Since 1969, when division play began, 87 of the 90 teams with leads of at least 4½ games coming into September won the division. Two of the teams that lost, the 1978 Boston Red Sox and 1995 California Angels, dropped one-game playoffs for a postseason spot, and the other was the 1969 Chicago Cubs, whose fold-job to the New York Mets was an all-timer.

Which isn't to say that can't or won't happen to the Tigers.

"I understand some of it," Leyland said. "Every time we lose a game, well, you think it's because you haven't been there before? We've been here since February. Some of these guys have been here for five, six years playing baseball.

"Talent wins."

Whether the Tigers have enough talent to win will reveal itself over the next three weeks, then, presumably, however long they last in the playoffs. To approach 100 victories – a win against the Twins tonight would put them at 87-55, the same record as the '05 White Sox, who finished with 99 – with anything less than a top assemblage of players says Leyland is one incredible manager, a point that, if posited to him, he will turn into a chicken-and-egg argument.

The comparison to the White Sox is a fair one. Neither was expected to contend for the playoffs. Both blazed out of the gates, kept strong in May, posted their best month in June, kept strong in July and came back to earth in August, fueling speculation of historic collapses. The White Sox's ERA through 141 games was 3.63. The Tigers' is 3.66. Chicago pitchers struck out 892 batters. Detroit pitchers have struck out 888. White Sox batters hit 180 home runs. Detroit batters have hit 174. Chicago hitters got on base at a measly .322 clip and still won. Detroit hitters aren't much better, with an on-base percentage of .327. The White Sox finished the season recording outs on 72 percent of batted balls in play, the second-highest figure in the game. The Tigers are at 71.8, best in baseball.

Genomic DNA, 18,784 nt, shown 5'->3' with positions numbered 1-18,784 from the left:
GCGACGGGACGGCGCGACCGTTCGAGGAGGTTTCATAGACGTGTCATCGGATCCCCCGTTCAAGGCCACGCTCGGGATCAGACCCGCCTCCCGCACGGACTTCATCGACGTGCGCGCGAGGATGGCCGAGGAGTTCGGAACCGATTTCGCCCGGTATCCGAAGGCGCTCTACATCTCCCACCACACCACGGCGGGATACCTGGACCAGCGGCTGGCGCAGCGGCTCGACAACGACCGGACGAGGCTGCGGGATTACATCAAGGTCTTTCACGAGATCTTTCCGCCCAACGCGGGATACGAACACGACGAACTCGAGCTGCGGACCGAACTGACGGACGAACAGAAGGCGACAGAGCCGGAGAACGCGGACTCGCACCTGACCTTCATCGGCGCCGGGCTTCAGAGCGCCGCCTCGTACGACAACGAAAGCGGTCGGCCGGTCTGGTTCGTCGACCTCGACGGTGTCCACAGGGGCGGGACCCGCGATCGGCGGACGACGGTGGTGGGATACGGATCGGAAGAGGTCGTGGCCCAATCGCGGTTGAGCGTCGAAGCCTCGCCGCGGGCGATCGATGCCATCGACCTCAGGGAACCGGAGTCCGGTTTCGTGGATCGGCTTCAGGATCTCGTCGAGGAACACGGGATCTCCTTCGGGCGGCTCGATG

On and on it goes, numbers eerily similar because the teams are eerily similar.

"Maybe it's because people just don't believe or don't think we can hang on," Tigers starter Justin Verlander said. "They can talk about it all they want."

"Bottom line is," closer Todd Jones said, "they're talking about our team going to the playoffs."

That's big news in Detroit, which is why each Tigers loss gets the treatment of a Matt Millen decision: Oh, no, not again.

Panic is a gripping emotion. It sucks out rational behavior. And with level-headedness so important in September, I asked Leyland a simple question – at what point would you start panicking? – that he answered with aplomb.

"I'll panic if my kid flunks math," he said.

It was funny and biting and indicative of how the Tigers do feel, how they need to feel. The sky is falling? Fine. Hold up your arms and balance it until September ends.

The real question, then, was: Can Leyland's son add and subtract?

"He's real good," he said.

Funny. Leyland can say the same thing about his team.